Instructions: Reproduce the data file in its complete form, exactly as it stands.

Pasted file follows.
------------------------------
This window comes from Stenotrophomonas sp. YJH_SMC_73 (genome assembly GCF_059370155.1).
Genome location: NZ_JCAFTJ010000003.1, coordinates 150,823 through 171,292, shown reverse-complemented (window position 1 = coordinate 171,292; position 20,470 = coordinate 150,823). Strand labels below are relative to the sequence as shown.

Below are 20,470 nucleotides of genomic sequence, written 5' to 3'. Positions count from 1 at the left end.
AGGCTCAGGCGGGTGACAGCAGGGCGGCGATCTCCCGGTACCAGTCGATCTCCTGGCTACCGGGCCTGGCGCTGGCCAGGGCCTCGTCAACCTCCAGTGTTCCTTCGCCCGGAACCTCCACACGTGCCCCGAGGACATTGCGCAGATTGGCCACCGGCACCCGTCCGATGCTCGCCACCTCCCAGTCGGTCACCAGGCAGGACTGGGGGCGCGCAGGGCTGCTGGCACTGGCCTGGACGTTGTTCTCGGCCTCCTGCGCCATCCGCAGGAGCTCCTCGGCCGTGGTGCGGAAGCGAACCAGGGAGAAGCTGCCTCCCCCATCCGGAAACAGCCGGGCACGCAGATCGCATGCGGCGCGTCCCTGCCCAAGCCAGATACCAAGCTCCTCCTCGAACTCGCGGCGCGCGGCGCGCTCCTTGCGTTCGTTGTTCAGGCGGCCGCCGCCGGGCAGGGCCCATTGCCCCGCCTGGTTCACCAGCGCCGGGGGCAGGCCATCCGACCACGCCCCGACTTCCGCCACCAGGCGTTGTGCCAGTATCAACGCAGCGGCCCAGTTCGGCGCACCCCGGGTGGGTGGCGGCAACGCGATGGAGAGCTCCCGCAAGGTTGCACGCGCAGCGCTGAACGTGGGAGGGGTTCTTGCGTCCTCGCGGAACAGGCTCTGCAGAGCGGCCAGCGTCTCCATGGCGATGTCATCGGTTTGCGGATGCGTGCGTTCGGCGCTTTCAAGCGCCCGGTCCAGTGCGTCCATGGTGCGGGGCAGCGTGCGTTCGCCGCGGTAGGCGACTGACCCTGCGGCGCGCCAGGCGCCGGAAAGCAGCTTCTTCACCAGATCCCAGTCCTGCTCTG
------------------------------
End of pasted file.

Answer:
This window comes from Stenotrophomonas sp. YJH_SMC_73 (genome assembly GCF_059370155.1).
Genome location: NZ_JCAFTJ010000003.1, coordinates 150,823 through 171,292, shown reverse-complemented (window position 1 = coordinate 171,292; position 20,470 = coordinate 150,823). Strand labels below are relative to the sequence as shown.

Below are 20,470 nucleotides of genomic sequence, written 5' to 3'. Positions count from 1 at the left end.
AGGCTCAGGCGGGTGACAGCAGGGCGGCGATCTCCCGGTACCAGTCGATCTCCTGGCTACCGGGCCTGGCGCTGGCCAGGGCCTCGTCAACCTCCAGTGTTCCTTCGCCCGGAACCTCCACACGTGCCCCGAGGACATTGCGCAGATTGGCCACCGGCACCCGTCCGATGCTCGCCACCTCCCAGTCGGTCACCAGGCAGGACTGGGGGCGCGCAGGGCTGCTGGCACTGGCCTGGACGTTGTTCTCGGCCTCCTGCGCCATCCGCAGGAGCTCCTCGGCCGTGGTGCGGAAGCGAACCAGGGAGAAGCTGCCTCCCCCATCCGGAAACAGCCGGGCACGCAGATCGCATGCGGCGCGTCCCTGCCCAAGCCAGATACCAAGCTCCTCCTCGAACTCGCGGCGCGCGGCGCGCTCCTTGCGTTCGTTGTTCAGGCGGCCGCCGCCGGGCAGGGCCCATTGCCCCGCCTGGTTCACCAGCGCCGGGGGCAGGCCATCCGACCACGCCCCGACTTCCGCCACCAGGCGTTGTGCCAGTATCAACGCAGCGGCCCAGTTCGGCGCACCCCGGGTGGGTGGCGGCAACGCGATGGAGAGCTCCCGCAAGGTTGCACGCGCAGCGCTGAACGTGGGAGGGGTTCTTGCGTCCTCGCGGAACAGGCTCTGCAGAGCGGCCAGCGTCTCCATGGCGATGTCATCGGTTTGCGGATGCGTGCGTTCGGCGCTTTCAAGCGCCCGGTCCAGTGCGTCCATGGTGCGGGGCAGCGTGCGTTCGCCGCGGTAGGCGACTGACCCTGCGGCGCGCCAGGCGCCGGAAAGCAGCTTCTTCACCAGATCCCAGTCCTGCTCTG